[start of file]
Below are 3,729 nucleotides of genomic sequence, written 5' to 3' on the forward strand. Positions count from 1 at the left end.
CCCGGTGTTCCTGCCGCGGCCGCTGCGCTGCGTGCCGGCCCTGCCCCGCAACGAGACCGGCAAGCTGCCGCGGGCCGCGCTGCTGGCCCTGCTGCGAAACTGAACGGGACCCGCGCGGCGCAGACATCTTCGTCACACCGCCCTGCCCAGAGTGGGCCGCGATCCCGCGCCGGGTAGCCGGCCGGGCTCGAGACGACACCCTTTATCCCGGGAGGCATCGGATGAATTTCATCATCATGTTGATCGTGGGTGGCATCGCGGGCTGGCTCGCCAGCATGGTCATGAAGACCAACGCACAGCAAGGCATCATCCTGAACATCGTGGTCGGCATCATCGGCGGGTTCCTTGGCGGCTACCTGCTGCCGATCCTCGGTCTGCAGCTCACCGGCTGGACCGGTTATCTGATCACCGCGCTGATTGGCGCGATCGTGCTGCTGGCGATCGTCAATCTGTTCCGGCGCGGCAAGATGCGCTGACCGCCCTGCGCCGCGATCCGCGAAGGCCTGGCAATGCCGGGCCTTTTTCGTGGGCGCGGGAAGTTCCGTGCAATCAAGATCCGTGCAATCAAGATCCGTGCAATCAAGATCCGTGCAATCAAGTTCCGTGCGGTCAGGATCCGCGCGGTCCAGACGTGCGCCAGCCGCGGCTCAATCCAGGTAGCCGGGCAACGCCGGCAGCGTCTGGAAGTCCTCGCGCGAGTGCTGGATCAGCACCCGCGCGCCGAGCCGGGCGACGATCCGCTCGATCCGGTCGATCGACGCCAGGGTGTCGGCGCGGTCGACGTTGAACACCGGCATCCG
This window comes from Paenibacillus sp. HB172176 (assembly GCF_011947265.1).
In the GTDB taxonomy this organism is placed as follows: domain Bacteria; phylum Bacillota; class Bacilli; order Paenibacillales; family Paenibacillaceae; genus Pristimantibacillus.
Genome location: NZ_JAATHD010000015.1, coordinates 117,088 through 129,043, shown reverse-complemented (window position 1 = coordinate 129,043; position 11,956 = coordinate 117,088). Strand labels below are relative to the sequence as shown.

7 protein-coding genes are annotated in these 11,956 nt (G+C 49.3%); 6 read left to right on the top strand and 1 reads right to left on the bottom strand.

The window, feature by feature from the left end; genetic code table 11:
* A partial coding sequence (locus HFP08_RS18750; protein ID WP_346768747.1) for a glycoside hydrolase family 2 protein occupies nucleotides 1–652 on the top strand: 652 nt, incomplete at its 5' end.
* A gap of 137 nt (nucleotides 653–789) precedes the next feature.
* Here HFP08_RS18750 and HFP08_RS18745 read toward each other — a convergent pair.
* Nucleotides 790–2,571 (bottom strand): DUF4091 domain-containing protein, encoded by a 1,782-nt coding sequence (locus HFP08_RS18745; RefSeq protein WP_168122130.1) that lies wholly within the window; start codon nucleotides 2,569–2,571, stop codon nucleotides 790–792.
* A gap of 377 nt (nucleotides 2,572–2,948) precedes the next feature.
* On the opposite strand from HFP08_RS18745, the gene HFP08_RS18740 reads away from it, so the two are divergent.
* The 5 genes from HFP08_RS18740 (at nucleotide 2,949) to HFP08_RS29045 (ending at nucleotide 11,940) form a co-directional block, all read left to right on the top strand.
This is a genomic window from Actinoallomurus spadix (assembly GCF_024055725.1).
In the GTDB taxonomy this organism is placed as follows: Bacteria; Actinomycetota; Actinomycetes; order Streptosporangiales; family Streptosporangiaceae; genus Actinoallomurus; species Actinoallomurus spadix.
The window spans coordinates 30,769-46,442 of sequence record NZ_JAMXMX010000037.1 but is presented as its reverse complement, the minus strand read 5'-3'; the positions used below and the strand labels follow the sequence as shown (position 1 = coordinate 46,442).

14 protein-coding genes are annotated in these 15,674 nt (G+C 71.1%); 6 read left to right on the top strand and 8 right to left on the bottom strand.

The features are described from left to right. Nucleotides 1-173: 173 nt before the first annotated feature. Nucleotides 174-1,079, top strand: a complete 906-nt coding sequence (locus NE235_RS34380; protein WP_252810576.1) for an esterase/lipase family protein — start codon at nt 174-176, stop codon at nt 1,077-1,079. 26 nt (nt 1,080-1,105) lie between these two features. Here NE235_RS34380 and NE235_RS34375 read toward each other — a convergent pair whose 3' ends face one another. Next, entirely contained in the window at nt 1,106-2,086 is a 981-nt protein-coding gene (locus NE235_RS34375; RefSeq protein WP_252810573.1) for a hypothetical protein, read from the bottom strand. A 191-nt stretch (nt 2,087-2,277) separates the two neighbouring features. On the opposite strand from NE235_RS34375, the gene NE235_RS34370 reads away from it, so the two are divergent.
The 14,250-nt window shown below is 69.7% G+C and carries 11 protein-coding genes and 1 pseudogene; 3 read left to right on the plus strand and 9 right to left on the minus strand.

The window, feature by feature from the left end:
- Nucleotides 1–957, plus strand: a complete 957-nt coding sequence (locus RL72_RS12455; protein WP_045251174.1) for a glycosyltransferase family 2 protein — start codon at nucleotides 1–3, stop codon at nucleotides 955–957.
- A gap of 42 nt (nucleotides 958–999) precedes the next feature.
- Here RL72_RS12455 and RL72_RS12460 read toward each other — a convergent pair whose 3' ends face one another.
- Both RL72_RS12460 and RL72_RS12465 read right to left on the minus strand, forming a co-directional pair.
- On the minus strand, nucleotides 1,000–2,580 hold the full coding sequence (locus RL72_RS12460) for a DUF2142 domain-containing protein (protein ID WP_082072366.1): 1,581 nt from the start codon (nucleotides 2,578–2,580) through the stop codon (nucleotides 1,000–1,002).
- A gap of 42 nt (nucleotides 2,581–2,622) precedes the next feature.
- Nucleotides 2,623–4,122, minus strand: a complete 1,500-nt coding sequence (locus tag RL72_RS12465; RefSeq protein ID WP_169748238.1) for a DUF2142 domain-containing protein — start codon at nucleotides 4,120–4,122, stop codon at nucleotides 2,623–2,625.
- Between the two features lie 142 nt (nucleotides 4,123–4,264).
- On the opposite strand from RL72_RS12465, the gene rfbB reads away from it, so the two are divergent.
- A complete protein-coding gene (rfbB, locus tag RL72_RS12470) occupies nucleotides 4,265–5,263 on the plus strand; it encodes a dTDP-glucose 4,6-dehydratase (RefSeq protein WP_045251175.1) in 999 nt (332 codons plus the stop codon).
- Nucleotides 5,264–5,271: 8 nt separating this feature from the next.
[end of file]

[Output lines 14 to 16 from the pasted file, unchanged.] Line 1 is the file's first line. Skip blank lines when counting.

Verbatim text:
* The 5 genes from HFP08_RS18740 (at nucleotide 2,949) to HFP08_RS29045 (ending at nucleotide 11,940) form a co-directional block, all read left to right on the top strand.
This is a genomic window from Actinoallomurus spadix (assembly GCF_024055725.1).
In the GTDB taxonomy this organism is placed as follows: Bacteria; Actinomycetota; Actinomycetes; order Streptosporangiales; family Streptosporangiaceae; genus Actinoallomurus; species Actinoallomurus spadix.